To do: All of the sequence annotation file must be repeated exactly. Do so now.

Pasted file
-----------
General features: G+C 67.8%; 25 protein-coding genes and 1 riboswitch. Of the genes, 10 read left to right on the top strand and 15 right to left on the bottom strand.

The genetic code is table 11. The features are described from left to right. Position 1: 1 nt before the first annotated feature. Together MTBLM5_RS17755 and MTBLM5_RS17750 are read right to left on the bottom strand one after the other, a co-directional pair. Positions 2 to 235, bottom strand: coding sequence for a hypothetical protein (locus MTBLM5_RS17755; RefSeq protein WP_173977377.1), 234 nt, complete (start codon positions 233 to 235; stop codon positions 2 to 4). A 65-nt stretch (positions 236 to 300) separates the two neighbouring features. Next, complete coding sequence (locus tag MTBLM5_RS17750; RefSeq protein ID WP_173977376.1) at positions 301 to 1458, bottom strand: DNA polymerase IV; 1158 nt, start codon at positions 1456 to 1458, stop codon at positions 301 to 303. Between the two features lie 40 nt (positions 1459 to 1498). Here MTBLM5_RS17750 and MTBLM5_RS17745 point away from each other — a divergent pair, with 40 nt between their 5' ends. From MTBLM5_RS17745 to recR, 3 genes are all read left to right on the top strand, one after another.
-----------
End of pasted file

General features: G+C 67.8%; 25 protein-coding genes and 1 riboswitch. Of the genes, 10 read left to right on the top strand and 15 right to left on the bottom strand.

The genetic code is table 11. The features are described from left to right. Position 1: 1 nt before the first annotated feature. Together MTBLM5_RS17755 and MTBLM5_RS17750 are read right to left on the bottom strand one after the other, a co-directional pair. Positions 2 to 235, bottom strand: coding sequence for a hypothetical protein (locus MTBLM5_RS17755; RefSeq protein WP_173977377.1), 234 nt, complete (start codon positions 233 to 235; stop codon positions 2 to 4). A 65-nt stretch (positions 236 to 300) separates the two neighbouring features. Next, complete coding sequence (locus tag MTBLM5_RS17750; RefSeq protein ID WP_173977376.1) at positions 301 to 1458, bottom strand: DNA polymerase IV; 1158 nt, start codon at positions 1456 to 1458, stop codon at positions 301 to 303. Between the two features lie 40 nt (positions 1459 to 1498). Here MTBLM5_RS17750 and MTBLM5_RS17745 point away from each other — a divergent pair, with 40 nt between their 5' ends. From MTBLM5_RS17745 to recR, 3 genes are all read left to right on the top strand, one after another.